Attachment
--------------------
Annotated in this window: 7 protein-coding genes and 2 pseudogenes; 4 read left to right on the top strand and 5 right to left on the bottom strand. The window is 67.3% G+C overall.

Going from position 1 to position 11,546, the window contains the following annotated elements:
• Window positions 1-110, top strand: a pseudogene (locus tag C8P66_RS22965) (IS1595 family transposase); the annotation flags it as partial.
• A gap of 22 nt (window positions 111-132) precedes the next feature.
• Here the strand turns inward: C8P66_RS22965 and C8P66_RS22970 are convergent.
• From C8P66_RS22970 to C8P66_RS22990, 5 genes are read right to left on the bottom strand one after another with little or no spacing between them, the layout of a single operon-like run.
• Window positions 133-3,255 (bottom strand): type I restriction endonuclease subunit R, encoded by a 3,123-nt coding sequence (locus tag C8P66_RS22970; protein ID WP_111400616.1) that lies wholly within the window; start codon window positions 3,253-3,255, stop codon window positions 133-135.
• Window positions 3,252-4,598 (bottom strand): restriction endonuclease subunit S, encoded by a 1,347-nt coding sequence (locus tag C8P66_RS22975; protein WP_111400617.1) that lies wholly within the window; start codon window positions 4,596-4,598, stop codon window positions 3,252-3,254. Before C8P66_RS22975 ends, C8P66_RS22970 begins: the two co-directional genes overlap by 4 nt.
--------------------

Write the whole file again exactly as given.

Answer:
Annotated in this window: 7 protein-coding genes and 2 pseudogenes; 4 read left to right on the top strand and 5 right to left on the bottom strand. The window is 67.3% G+C overall.

Going from position 1 to position 11,546, the window contains the following annotated elements:
• Window positions 1-110, top strand: a pseudogene (locus tag C8P66_RS22965) (IS1595 family transposase); the annotation flags it as partial.
• A gap of 22 nt (window positions 111-132) precedes the next feature.
• Here the strand turns inward: C8P66_RS22965 and C8P66_RS22970 are convergent.
• From C8P66_RS22970 to C8P66_RS22990, 5 genes are read right to left on the bottom strand one after another with little or no spacing between them, the layout of a single operon-like run.
• Window positions 133-3,255 (bottom strand): type I restriction endonuclease subunit R, encoded by a 3,123-nt coding sequence (locus tag C8P66_RS22970; protein ID WP_111400616.1) that lies wholly within the window; start codon window positions 3,253-3,255, stop codon window positions 133-135.
• Window positions 3,252-4,598 (bottom strand): restriction endonuclease subunit S, encoded by a 1,347-nt coding sequence (locus tag C8P66_RS22975; protein WP_111400617.1) that lies wholly within the window; start codon window positions 4,596-4,598, stop codon window positions 3,252-3,254. Before C8P66_RS22975 ends, C8P66_RS22970 begins: the two co-directional genes overlap by 4 nt.